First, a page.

INDIANAPOLIS -- One by one, the top tight ends in this year’s NFL draft rolled through Lucas Oil Stadium as part of Thursday’s interview session at the scouting combine.
Most, if not all, were asked which NFL tight end they admired, emulated or resembled.
For others, like Amaro and Fiedorowicz, it was the New England Patriots’ Rob Gronkowski.
Not one of them, however, mentioned Jermichael Finley.
Yet if the Green Bay Packers don’t bring back their starting tight end, which is a likely course of action given his neck injury and his expiring contract, one of those players could become the next Finley.
Most of the top tight end prospects said Thursday that they had either visited with the Packers or planned to talk with team representatives this week at the combine.
So too will Blake Baratz, the agent who represents Finley, but the Packers may have already decided that Finley’s neck fusion surgery was too much of a risk to bring him back. If that’s their plan, then there are plenty of viable options in this draft, which features playmaking tight ends of all sizes.
It starts with the 6-foot-4, 250-pound Ebron, who likely will be the first tight end taken in the draft and could be gone before the Packers pick at No. 21.
“I’m very fast; I’m very different,” said Ebron, who along with the other tight ends will do their on-field testing this weekend. “I play the tight end role like no one else.”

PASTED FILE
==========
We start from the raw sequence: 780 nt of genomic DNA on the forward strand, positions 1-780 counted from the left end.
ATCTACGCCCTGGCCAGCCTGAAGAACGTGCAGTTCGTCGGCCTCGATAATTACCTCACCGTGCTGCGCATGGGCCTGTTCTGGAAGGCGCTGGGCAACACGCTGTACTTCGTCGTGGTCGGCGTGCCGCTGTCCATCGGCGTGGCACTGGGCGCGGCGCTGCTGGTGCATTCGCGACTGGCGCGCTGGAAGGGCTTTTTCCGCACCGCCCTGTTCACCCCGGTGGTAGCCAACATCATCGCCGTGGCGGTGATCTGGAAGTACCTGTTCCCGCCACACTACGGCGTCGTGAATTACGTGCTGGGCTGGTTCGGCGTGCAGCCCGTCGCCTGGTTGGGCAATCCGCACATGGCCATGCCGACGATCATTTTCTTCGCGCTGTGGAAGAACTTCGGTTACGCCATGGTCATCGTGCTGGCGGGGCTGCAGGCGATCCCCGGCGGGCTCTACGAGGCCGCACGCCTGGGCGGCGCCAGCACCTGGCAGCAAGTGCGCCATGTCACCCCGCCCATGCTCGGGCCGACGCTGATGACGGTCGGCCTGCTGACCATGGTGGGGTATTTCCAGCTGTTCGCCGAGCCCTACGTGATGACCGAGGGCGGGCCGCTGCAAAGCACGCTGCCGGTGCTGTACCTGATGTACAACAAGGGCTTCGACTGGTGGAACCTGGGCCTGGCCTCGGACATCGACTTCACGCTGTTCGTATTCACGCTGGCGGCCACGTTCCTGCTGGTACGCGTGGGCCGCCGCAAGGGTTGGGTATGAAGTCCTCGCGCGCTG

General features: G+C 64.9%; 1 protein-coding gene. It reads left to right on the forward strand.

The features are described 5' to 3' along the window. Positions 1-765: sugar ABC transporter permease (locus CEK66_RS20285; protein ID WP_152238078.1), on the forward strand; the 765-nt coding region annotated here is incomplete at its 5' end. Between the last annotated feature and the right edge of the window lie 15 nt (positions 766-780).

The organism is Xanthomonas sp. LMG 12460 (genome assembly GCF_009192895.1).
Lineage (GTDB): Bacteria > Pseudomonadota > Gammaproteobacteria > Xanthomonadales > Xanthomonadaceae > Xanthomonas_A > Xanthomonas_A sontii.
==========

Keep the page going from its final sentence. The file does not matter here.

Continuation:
In some ways, he plays it like Finley, whose physical presence is similar to Ebron’s.
Amaro (6-5, 255) is as much receiver as he is tight end. Most of last season, when he caught 106 passes for 1,352 yards (the NCAA record for a tight end), he played standing up away from the line of scrimmage.
“That’s why I’m so unique,” Amaro said. “It’s kind of a revolution into the game and how the tight ends are coming in across the board. I like to see myself as both a tight end and a receiver.”
But can he block?
That’s not an issue with Fiedorowicz (6-5½, 265), who was more of a blocking tight end in Iowa’s run-heavy offense.
“A lot of tight ends in the NFL are either blocking tight ends or receiving tight ends,” Fiedorowicz said. “I like watching Rob Gronkowski. He can dominate both the line of scrimmage and down the field.”
Seferian-Jenkins (6-5, 262) said he was asked to do both last season at Washington, where he played basketball as a freshman.
“At the tight end position, you’ve got a lot of great players [in this draft],” he said. “But what I think I do is if you watched me play, I split out and played receiver. I’ve done fullback. I’ve played in line. I think I’ve showed I’m very capable of being a playmaker down the seam and run regular routes as a receiver, and I’ve shown the capability of being a blocker.”
Niklas (6-6½ , 270) might be the biggest bruiser of this bunch. He began his college career as an outside linebacker.
“I can block, and I enjoy blocking,” Niklas said. “I think it’s something I can use to my advantage.”
Further down the tight end pecking order is Jacob Pedersen of Wisconsin. He grew up just north of Green Bay in Michigan’s Upper Peninsula. He’s a late-round prospect who would love the chance to be the Packers' next tight end.
“Growing up 45 minutes away from Green Bay, obviously it’d be a childhood dream to play for your home team,” said Pedersen, one of six Badgers invited to the combine. “But I’m just hoping to get drafted by a team. Whoever takes me, they’re going to get my best effort.”